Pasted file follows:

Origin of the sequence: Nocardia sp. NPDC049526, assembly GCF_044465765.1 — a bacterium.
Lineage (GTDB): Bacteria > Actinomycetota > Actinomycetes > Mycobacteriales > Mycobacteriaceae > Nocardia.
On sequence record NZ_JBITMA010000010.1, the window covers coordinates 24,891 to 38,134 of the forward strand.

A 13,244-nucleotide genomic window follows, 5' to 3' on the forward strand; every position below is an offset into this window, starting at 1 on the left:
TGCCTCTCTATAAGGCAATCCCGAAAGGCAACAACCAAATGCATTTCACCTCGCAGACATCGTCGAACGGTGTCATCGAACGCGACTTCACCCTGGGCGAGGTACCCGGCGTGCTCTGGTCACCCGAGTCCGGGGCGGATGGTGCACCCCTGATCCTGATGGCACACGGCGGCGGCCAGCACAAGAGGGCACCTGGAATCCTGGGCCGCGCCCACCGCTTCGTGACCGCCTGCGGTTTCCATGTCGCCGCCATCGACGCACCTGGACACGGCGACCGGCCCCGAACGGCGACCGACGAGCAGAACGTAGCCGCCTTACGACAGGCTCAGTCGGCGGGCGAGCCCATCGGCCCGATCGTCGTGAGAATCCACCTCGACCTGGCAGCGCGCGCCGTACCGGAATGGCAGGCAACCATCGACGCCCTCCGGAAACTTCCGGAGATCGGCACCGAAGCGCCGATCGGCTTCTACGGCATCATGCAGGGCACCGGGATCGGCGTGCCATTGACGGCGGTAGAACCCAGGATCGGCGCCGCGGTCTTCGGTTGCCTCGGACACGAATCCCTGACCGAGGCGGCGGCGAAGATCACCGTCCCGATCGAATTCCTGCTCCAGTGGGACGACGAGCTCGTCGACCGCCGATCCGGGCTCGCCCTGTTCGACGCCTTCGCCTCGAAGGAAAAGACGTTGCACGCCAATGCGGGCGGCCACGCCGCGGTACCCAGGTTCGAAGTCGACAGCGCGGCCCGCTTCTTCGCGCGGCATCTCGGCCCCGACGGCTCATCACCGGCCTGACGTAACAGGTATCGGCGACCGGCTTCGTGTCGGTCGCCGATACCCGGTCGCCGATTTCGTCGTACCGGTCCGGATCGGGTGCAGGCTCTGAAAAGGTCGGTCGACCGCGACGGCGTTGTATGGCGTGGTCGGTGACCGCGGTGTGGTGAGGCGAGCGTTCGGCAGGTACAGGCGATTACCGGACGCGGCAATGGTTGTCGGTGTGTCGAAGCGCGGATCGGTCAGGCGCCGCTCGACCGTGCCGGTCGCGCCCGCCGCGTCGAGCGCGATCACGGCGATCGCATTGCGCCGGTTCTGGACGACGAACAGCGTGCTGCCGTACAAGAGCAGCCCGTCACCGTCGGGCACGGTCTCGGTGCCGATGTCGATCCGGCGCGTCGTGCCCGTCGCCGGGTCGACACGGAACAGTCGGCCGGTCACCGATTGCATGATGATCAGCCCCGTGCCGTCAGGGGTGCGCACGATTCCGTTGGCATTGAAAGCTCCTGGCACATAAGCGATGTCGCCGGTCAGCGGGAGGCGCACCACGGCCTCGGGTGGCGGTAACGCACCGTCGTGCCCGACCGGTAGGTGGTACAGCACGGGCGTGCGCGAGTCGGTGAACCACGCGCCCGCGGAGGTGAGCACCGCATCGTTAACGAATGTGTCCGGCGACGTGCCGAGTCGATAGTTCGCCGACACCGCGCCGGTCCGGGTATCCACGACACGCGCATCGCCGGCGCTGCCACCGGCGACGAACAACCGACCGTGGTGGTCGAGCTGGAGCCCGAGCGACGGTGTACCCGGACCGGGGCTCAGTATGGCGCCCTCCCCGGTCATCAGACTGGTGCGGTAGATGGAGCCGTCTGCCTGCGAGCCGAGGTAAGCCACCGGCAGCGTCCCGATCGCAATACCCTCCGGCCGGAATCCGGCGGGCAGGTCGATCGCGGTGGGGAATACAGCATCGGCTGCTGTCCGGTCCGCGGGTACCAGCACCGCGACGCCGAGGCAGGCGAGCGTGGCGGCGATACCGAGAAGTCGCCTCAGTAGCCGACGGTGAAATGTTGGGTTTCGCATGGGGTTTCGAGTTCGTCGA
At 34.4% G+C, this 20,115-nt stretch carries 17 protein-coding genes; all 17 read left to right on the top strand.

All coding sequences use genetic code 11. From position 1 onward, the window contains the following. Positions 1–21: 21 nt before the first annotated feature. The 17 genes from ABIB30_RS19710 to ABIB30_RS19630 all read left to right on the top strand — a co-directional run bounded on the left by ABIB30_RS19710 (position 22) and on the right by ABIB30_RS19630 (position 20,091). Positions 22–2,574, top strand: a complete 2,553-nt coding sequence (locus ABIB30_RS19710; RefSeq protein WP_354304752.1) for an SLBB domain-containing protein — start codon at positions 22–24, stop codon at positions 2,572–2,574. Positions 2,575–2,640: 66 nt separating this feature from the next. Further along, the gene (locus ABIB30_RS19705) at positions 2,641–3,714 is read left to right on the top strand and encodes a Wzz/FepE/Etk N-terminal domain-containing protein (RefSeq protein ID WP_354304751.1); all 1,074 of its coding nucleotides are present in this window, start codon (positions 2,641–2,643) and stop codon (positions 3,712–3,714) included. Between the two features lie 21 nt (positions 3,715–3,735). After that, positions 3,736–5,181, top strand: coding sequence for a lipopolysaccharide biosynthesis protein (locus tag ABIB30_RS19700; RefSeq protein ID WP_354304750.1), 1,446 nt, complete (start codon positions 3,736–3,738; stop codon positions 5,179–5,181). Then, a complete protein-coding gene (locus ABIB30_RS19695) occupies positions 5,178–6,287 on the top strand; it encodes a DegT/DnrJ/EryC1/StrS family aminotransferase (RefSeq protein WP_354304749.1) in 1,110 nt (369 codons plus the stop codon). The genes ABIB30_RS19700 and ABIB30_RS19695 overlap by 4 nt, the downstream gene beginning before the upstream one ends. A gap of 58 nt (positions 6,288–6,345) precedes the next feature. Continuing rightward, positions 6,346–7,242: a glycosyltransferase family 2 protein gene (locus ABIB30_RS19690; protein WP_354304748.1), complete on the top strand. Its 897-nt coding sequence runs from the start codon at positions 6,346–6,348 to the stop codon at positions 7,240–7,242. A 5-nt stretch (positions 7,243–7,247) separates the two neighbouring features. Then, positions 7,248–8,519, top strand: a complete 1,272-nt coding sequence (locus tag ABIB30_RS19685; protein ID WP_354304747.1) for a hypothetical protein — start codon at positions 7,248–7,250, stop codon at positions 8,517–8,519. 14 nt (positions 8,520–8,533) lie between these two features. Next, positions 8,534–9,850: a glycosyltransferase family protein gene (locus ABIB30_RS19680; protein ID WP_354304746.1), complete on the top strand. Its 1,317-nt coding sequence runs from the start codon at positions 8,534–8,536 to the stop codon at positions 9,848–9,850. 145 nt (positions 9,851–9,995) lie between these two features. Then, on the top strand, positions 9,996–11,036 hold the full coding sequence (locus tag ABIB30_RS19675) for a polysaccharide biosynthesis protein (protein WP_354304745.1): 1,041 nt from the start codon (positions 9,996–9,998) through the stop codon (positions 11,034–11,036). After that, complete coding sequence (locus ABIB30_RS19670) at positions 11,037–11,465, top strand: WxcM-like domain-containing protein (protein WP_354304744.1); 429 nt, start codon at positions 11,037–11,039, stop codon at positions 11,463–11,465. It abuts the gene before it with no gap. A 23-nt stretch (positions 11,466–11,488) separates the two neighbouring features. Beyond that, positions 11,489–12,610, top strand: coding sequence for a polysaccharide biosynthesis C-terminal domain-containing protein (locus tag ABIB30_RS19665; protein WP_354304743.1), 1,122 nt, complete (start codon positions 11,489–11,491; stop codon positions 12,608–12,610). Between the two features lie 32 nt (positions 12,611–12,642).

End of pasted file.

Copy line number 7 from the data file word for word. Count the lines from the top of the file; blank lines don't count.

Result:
All coding sequences use genetic code 11. From position 1 onward, the window contains the following. Positions 1–21: 21 nt before the first annotated feature. The 17 genes from ABIB30_RS19710 to ABIB30_RS19630 all read left to right on the top strand — a co-directional run bounded on the left by ABIB30_RS19710 (position 22) and on the right by ABIB30_RS19630 (position 20,091). Positions 22–2,574, top strand: a complete 2,553-nt coding sequence (locus ABIB30_RS19710; RefSeq protein WP_354304752.1) for an SLBB domain-containing protein — start codon at positions 22–24, stop codon at positions 2,572–2,574. Positions 2,575–2,640: 66 nt separating this feature from the next. Further along, the gene (locus ABIB30_RS19705) at positions 2,641–3,714 is read left to right on the top strand and encodes a Wzz/FepE/Etk N-terminal domain-containing protein (RefSeq protein ID WP_354304751.1); all 1,074 of its coding nucleotides are present in this window, start codon (positions 2,641–2,643) and stop codon (positions 3,712–3,714) included. Between the two features lie 21 nt (positions 3,715–3,735). After that, positions 3,736–5,181, top strand: coding sequence for a lipopolysaccharide biosynthesis protein (locus tag ABIB30_RS19700; RefSeq protein ID WP_354304750.1), 1,446 nt, complete (start codon positions 3,736–3,738; stop codon positions 5,179–5,181). Then, a complete protein-coding gene (locus ABIB30_RS19695) occupies positions 5,178–6,287 on the top strand; it encodes a DegT/DnrJ/EryC1/StrS family aminotransferase (RefSeq protein WP_354304749.1) in 1,110 nt (369 codons plus the stop codon). The genes ABIB30_RS19700 and ABIB30_RS19695 overlap by 4 nt, the downstream gene beginning before the upstream one ends. A gap of 58 nt (positions 6,288–6,345) precedes the next feature. Continuing rightward, positions 6,346–7,242: a glycosyltransferase family 2 protein gene (locus ABIB30_RS19690; protein WP_354304748.1), complete on the top strand. Its 897-nt coding sequence runs from the start codon at positions 6,346–6,348 to the stop codon at positions 7,240–7,242. A 5-nt stretch (positions 7,243–7,247) separates the two neighbouring features. Then, positions 7,248–8,519, top strand: a complete 1,272-nt coding sequence (locus tag ABIB30_RS19685; protein ID WP_354304747.1) for a hypothetical protein — start codon at positions 7,248–7,250, stop codon at positions 8,517–8,519. 14 nt (positions 8,520–8,533) lie between these two features. Next, positions 8,534–9,850: a glycosyltransferase family protein gene (locus ABIB30_RS19680; protein ID WP_354304746.1), complete on the top strand. Its 1,317-nt coding sequence runs from the start codon at positions 8,534–8,536 to the stop codon at positions 9,848–9,850. 145 nt (positions 9,851–9,995) lie between these two features. Then, on the top strand, positions 9,996–11,036 hold the full coding sequence (locus tag ABIB30_RS19675) for a polysaccharide biosynthesis protein (protein WP_354304745.1): 1,041 nt from the start codon (positions 9,996–9,998) through the stop codon (positions 11,034–11,036). After that, complete coding sequence (locus ABIB30_RS19670) at positions 11,037–11,465, top strand: WxcM-like domain-containing protein (protein WP_354304744.1); 429 nt, start codon at positions 11,037–11,039, stop codon at positions 11,463–11,465. It abuts the gene before it with no gap. A 23-nt stretch (positions 11,466–11,488) separates the two neighbouring features. Beyond that, positions 11,489–12,610, top strand: coding sequence for a polysaccharide biosynthesis C-terminal domain-containing protein (locus tag ABIB30_RS19665; protein WP_354304743.1), 1,122 nt, complete (start codon positions 11,489–11,491; stop codon positions 12,608–12,610). Between the two features lie 32 nt (positions 12,611–12,642).